(iii) Each student question is answered by the professor.

(iv) No student asks another question before the professor is done answering the previous


(v) Once a student finishes asking all his/her questions, he/she must leave the office to

make room for other students waiting outside the professor’s office.



You are to provide the following functions:

Professor(). This functions starts a thread that runs a loop calling AnswerStart() and

AnswerDone(). See below for the specification of these two functions. AnswerStart() blocks

when there are no students around.

Student(int id). This function creates a thread that represents a new student with identifier

id that asks the professor one or more questions (the identifier given to your function can be

expected to be greater or equal to zero and the first student’s id is zero).

First, each student needs to enter the professor’s office by calling EnterOffice(). If the office

is already full, the student must wait. After a student enters the office, he/she loops running the

code QuestionStart() and QuestionDone() for the number of questions that he/she wants to ask.

The number of questions is determined by calculating (student identifier modulo 4 plus 1). That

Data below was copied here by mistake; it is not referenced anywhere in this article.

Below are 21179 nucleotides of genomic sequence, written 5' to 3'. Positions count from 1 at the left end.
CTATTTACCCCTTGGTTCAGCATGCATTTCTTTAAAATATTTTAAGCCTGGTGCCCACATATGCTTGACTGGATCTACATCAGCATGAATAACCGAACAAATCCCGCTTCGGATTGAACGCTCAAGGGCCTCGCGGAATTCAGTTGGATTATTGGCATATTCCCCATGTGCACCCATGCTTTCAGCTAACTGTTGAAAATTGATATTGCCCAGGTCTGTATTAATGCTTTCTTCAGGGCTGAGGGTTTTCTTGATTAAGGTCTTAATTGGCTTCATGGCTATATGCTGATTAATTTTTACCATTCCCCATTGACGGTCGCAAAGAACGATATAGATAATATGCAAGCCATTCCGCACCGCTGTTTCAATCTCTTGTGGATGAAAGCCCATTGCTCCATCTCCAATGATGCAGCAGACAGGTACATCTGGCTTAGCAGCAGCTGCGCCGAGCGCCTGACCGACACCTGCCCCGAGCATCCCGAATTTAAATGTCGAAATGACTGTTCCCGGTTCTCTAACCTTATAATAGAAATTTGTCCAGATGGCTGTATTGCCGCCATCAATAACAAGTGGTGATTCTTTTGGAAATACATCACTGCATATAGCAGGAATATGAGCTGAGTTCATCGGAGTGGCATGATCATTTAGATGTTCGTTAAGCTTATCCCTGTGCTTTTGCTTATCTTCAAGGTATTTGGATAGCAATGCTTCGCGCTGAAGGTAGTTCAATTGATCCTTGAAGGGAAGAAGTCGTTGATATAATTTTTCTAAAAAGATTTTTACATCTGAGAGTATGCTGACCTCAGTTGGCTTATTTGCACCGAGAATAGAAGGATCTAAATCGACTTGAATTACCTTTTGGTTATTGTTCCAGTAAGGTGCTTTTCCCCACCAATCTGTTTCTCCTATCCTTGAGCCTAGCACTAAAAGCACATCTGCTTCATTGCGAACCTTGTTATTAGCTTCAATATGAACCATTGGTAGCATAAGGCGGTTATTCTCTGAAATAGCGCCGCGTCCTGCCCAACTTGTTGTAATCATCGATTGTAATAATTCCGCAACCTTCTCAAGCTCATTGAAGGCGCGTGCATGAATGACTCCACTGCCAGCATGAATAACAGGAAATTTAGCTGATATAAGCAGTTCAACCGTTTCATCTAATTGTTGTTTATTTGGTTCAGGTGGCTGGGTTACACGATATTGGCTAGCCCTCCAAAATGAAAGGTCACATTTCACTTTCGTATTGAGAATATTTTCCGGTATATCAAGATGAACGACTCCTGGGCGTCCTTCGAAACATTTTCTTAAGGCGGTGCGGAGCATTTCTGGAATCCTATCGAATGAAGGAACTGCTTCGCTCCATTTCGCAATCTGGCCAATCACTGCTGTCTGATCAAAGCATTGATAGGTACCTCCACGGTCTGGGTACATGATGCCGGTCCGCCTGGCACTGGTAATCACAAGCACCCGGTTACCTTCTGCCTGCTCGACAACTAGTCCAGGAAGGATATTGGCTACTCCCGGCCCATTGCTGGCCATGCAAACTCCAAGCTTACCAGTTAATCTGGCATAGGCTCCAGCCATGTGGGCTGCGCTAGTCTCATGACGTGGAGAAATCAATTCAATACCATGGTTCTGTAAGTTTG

is, each student can ask between 1 and 4 questions, depending on the id. For example, a student

with id 2 asks 3 questions, a student with id 11 asks 4 questions and a student with id 4 asks a

single question. Once the student has got the answer for all his/her questions, he/she must call

LeaveOffice(). As a result, another student waiting on EnterOffice() may be able to proceed.

AnswerStart(). The professor starts to answer a question of a student. Print …

Professor starts to answer question for student x.

AnswerDone(). The professor is done answering a question of a student. Print …

Professor is done with answer for student x.

EnterOffice(). It is the student’s turn to enter the professor’s office to ask questions. Print …

Student x enters the office.